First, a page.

The man says, " Kya hai" (Translation: What is it?) and the bus driver repeats the same gesture again. The man beside me raises his voice and asks again, " KYA HAI?" To this the bus driver says quietly, " Get Up". The man gets up and moves to the back without a word. The other man behind me, (who has absolutely no business in all this) grumbles loudly and ask the driver what his problem was. He went on to claim that they would move aside if a lady came in.

I look up to the rare view mirror to see the driver look away from the man to the road. He ignores the man's remark and continues to drive. The bus moves on.

Next stop. Another man barges in and sits right next to me, his posture taking more space than it actually should, knocking against me in the process. I quickly take my laptop, put it abruptly between me and him; and move to the window seat making it obvious to the man that he better not try to mess up. Another swift gesture catches my eye. The driver gestures the same motion to this man. This man gets up and moves to the back. The man who sat exactly behind me and who commented earlier as well, gets furious seeing all this and begins to complain loudly. He accused the driver of being insensitive. The driver maintains silence and continues to drive.

I'm disturbed by all this commotion. He said, " What is your problem? Aghar woh waha bhaite, toh kya hoga? Thum kyun ethni scene ban rahe ho?"(Translation: What is your problem. What's gonna happen if he sits there? Why do you create a scene.) The nudged at his fellow traveler and kept on making a mountain out of an anthill. (Typical irritating human trait to get attention and to get noticed.) This comment by the man set people in the bus to talk to each other- some supporting the driver - some supporting the man.

Half of me was scared and the other half wanted to get up and whack the man and ask him to shut up.

The driver said loudly in between clenched teeth, "Problem? I wife. I sister. I daughter" in an Arabic accented English. Probably from Egypt or Palestine.

The entire bus grew abruptly silent. 2 other ladies in the bus now glared at the man who created all this commotion and set him quiet. They smiled and were now happy that they had a gentleman of driver. The bus moved on.

This common man - probably from Egypt or Palestine - was a hero. He din't know me - I saw him for the first time today. It shouldn't have concerned him whether these men disturbed a lady who happened to travel in his bus. He could have chosen to continue driving without even bothering to help.


He chose otherwise. He chose to help, to speak up and to protect - protect a complete stranger. He was my unsung hero.

I wanted to absorb his facial features and sketch it down. (Which I have somehow managed to do. What you see above is his picture.) I wanted to make sure he gets acknowledged somehow. I wanted people to know this unsung hero of day to day life. But I din't know how.

I decided to ask him his name. I tried to get up from my seat to walk up to him. The moment I tried to stand up, he motioned with his hands to sit down until he stops the bus. I sat down till he stopped at the next bus stop - where I had to descend.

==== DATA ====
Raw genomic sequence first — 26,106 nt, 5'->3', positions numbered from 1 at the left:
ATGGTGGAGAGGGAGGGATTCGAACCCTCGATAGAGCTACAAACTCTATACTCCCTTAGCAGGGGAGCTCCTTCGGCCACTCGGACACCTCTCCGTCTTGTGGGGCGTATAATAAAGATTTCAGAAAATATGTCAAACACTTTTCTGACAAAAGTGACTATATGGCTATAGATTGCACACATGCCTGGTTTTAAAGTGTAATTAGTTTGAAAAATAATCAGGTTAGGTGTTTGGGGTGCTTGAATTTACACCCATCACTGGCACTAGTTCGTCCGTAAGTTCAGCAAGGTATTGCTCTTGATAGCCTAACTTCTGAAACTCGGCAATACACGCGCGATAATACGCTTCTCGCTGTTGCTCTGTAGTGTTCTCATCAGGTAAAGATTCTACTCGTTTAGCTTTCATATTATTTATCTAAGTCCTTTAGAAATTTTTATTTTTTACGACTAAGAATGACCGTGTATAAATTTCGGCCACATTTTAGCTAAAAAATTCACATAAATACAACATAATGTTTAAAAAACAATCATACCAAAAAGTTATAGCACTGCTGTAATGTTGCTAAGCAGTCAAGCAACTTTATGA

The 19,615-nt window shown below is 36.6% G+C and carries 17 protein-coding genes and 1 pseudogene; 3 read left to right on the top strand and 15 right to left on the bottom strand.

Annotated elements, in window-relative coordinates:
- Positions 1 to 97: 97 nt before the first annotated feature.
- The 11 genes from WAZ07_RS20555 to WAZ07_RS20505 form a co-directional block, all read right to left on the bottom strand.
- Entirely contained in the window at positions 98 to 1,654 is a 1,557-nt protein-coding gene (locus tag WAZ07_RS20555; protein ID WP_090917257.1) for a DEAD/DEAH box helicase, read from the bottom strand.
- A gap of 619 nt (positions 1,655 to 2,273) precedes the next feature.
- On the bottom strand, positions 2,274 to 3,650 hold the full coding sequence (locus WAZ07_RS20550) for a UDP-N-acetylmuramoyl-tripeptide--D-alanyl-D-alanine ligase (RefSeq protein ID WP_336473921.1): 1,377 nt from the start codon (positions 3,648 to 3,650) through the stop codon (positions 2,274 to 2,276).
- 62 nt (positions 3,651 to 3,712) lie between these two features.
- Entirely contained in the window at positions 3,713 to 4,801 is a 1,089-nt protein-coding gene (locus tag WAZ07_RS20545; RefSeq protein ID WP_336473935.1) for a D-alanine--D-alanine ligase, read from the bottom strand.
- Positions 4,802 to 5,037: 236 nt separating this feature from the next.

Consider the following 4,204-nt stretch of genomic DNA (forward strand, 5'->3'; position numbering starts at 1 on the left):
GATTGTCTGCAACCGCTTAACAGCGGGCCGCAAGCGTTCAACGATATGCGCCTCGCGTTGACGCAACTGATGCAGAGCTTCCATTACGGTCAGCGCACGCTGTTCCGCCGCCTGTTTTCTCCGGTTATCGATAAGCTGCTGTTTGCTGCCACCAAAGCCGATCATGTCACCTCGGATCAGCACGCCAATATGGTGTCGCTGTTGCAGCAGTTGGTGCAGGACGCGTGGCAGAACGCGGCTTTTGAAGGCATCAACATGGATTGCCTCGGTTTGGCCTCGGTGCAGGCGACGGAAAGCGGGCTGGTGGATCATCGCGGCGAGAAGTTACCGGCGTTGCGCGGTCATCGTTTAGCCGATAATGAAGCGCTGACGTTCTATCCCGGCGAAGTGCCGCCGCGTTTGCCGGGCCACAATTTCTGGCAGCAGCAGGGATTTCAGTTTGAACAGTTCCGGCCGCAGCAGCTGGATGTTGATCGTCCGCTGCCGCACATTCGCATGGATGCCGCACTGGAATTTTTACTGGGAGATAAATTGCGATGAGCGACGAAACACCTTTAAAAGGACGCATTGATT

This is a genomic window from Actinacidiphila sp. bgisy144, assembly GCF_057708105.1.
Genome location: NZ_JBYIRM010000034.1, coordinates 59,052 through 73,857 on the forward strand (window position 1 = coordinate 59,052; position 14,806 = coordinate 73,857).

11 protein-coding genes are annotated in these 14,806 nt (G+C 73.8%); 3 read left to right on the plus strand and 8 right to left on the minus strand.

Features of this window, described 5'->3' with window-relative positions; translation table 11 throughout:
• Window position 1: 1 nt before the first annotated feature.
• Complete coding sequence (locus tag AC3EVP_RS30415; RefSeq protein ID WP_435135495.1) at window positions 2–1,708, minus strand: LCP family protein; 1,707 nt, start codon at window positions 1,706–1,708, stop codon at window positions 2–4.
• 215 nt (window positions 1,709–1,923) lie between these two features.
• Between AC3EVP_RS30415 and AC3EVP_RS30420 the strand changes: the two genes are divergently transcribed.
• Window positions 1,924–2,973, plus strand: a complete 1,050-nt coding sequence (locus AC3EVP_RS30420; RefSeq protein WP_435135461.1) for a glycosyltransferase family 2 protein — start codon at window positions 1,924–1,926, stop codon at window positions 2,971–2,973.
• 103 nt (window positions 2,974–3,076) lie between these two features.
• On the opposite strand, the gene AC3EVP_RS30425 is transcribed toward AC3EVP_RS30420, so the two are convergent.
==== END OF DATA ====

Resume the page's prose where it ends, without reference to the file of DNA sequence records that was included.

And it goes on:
I walked up to him and asked , " What's your name?" and he said, " Huh? Fi Name" ( Translation: What Name?). Words got stuck in my throat and all I could manage to say again was , " Thank you" to which he smiled and said, " Yalla. Yalla." ( Translation : Be quick. Be Quick.) I climbed down, he closed the door, smiled and drove off.

All I could manage to do was note down the number from the number plate and sketch down his face to th best of what I could remember.

92 - 3051. KPTC Bus. Route No.139. Reaches Hawally third ring road bus Stop at 7.15 - 7.20am. Reaches Shuwaikh Ramez at 7:40am.

We praise so many heros, but we forget to note and appreciate those little unsung heroes of day to day life. So do I. But now, I want to make a difference.

I don't know if this post would make a difference to that man or even to you who reads this - but I sincerely hope anyone of you who reads it, does get to do something for him some day - in some way. There are some people who would help you believe in Goodness once again.... and I met one such man today... in Bus No 92 3051 today...and I share my story.
Nancy is a creative art person,a writer and a motivational speaker. After almost 7 and a half years of her career in HR and Corporate Training in various hierarchical levels; she decided to turn to Applied Behavioral Therapy, trying to make a difference in the life of Autistic kids. She loves designing and choreographing and has anchored various shows in an out of Kuwait and India. She believes in Karma - that what you give is what you get. She writes with the belief that if her writings brings about a positive vibe in the life of a person who reads it - even if it is for a fleeting moment - she would be blessed. Being a vivid observer, she only writes on true experiences.
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Tuesday, March 15, 2016
God bless the unsung hero.

Monday, March 14, 2016
Nice story and God bless the driver. But you could have shortened it. Too many descriptions and rambling made it boring. I skipped and read.